Chapter-1 Metals and Non-Metals

 Elements that lose electrons to form compounds are called metals whereas elements that gain electrons to form compounds are called non-metals.  Physical properties of metals are discussed below:  Metallic Lustre: The surface of most metals is shiny.  Hardness: Metals are generally hard in nature.  Malleability: Metals are malleable i.e., they can be beaten into thin sheets.  Ductility: Most metals are ductile, which means that they can be drawn into thin wires without breaking.  Conduction of heat and electricity: Metals are generally good conductors of heat and electricity.  Physical properties of non-metals are discussed below:  Lustre: Non-metals do not have a shiny surface.  Hardness: Non-metals generally exist as solids, liquids, or gases.  Malleability and ductility: Non-metals that exist in solid states are not very strong. Therefore, non-metals are neither malleable nor ductile.  Conduction of heat and electricity: Non-metals are poor conductors of heat and electricity.  Chemical properties of metals:  Metals combine with oxygen to form metal oxides. 2Cu + O2 → 2CuO 4Al + O2 → 2Al2O3  They react with water to form metal oxides and hydrogen gas.
2Al + 3H 2O (g)  Al2O3 + 3H 2 3Fe + 4H 2O  Fe3O4 + 4H 2

 They react with acids to give a salt and hydrogen gas.  The series in which various metals are arranged in the order of their decreasing reactivity is called a Reactivity series.  Chemical properties of non-metals:  On heating, non-metals react with oxygen to form their oxides.  Non-metals generally do not react with water and acids. Metallurgy  The minerals from which metals can be extracted commercially are known as ores.  Some important ores of iron are Haematite, Magnetite, Limonite.

 In Electrolytic Reduction of Alumina. Mostly. manganese. etc. Extraction of Aluminium from Alumina  Aluminium is generally extracted from the bauxite ore. if the ore is soluble in some suitable solvent. Steel is an alloy of iron and carbon. potassium.  Removal of unwanted materials such as sand and clay from ores is known as concentration (or dressing or benefaction) of ores.  Reduction of these metal oxides is done to obtain pure metals after obtaining metal oxides from the ores. these metals are reduced by passing an electric current through their molten salts. Na3AlF6 or CaF2 is added to pure alumina to lower the melting point and to increase the conductivity of the electrolyte.  Alloys of aluminium are also useful as they are both light and strong. The bauxite ore can be concentrated by the process of leaching by digesting it with concentrated sodium hydroxide solution at 473-523 K and 35-36 bar pressure.  Metals present at the top of the series such as sodium. Therefore. and aluminium are very reactive.  Magnetic field can also be applied to separate magnetically attractive particles from magnetically non-attractive particles.  In hydraulic washing. Some important ores of zinc are Zinc blende or Sphalerite. carbon in the form of coke is used for this. magnelium.  Some alloys of iron are steel. Calamine. These metals cannot be reduced using coke.  The process by which a pure metal is obtained from its ore is known as extraction. Some of its alloys are duralumin. Alloying is done to enhance the properties of metals. Alloys  Alloys are homogeneous mixtures of two or more metals. mineral and gangue particles are separated by first wetting the mineral particles with oil. calcium. as their affinity for oxygen is much more than that of carbon.  The process of leaching is used. leaving behind the heavier ore. and gangue particles with water. . stainless steel. Zincite.  There are two methods by which ores are converted into their respective oxides:  Roasting: It is the process of conversion of sulphide ores into oxides by heating the ores in a regular supply of air at a temperature below the melting point of the metal. etc. and then the mineral particles are carried out by forming froth. This process is known as electrolytic reduction. the lighter gangue particles are washed away by a stream of water.  In froth-floatation process.  The most important source of aluminium is bauxite. Siderite.  Calcination: It is the process of conversion of hydroxide and carbonate ores into oxides by heating the ores either in the absence or in a limited supply of air at a temperature below the melting point of the metal.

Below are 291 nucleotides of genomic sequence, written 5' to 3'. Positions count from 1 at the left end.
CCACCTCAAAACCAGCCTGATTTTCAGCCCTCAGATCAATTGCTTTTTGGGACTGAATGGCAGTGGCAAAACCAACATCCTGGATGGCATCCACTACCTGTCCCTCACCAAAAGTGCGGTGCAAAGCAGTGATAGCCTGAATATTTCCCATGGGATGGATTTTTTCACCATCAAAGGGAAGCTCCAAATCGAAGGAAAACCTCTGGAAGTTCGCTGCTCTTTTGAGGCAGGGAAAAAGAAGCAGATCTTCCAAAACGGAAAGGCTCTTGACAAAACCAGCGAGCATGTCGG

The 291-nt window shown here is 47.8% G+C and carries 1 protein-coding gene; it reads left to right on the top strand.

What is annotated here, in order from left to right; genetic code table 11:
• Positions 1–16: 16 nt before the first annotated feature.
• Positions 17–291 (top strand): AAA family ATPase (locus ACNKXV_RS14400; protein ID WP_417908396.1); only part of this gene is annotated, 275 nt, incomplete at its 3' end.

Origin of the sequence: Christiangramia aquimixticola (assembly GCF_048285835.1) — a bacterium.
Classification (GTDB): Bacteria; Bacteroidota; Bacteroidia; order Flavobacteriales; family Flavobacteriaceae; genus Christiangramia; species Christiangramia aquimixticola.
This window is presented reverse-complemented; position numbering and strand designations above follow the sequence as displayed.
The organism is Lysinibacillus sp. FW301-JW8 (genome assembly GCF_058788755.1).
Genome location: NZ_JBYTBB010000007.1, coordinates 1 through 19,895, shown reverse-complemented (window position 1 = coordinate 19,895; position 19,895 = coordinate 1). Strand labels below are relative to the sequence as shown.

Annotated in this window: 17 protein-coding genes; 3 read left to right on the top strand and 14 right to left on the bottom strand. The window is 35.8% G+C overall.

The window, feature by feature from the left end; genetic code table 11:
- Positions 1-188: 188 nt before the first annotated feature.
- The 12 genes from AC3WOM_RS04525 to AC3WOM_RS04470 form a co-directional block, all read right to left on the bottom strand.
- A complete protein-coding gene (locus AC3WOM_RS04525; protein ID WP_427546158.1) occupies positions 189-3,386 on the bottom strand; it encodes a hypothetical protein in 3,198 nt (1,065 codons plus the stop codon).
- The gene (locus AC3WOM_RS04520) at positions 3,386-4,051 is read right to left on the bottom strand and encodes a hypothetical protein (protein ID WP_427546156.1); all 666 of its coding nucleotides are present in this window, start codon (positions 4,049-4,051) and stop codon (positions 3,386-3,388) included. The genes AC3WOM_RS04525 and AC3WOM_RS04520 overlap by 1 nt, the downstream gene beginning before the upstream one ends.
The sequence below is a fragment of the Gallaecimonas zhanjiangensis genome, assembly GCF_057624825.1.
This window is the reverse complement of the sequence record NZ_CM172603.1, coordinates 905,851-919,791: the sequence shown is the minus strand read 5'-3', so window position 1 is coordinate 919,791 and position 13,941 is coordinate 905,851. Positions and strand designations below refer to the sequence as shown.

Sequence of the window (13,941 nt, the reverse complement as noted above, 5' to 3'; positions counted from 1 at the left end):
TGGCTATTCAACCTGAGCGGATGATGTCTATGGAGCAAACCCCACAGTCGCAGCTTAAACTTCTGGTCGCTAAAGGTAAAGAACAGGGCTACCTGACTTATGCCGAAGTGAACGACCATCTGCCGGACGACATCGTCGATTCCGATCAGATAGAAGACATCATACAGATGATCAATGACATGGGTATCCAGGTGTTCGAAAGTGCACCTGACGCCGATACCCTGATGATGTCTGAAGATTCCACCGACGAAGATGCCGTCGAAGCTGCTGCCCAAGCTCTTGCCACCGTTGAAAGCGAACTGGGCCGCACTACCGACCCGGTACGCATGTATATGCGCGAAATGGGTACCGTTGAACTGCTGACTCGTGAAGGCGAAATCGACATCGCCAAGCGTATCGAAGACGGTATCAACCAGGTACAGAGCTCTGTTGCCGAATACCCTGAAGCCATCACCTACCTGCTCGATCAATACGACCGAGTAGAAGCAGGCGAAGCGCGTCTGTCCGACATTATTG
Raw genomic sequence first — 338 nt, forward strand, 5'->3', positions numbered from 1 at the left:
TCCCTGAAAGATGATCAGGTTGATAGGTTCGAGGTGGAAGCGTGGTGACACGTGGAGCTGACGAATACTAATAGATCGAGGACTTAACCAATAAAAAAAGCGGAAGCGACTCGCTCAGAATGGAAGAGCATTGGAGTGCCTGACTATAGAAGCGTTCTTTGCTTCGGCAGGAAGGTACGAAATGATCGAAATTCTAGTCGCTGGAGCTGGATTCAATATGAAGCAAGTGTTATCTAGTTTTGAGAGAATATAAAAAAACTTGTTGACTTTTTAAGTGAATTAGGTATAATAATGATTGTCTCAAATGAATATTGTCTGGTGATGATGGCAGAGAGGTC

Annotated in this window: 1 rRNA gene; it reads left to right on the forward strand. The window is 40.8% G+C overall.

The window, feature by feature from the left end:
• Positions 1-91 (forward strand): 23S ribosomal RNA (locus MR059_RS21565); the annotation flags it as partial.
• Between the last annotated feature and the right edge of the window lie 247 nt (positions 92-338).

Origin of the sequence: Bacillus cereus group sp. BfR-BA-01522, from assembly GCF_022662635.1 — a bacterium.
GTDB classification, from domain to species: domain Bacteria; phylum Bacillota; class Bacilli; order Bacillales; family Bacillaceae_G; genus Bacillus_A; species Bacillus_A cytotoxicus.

respiration and fermentation processes. . and German silver. bronze. Some alloys of zinc are brass.  The allotropes of sulphur are rhombic sulphur and monoclinic sulphur.  Carbon dioxide occurs in air.  Ammonia is produced by decomposition of proteins in bodies of plants and animals. Also. it is produced by burning of fuels.

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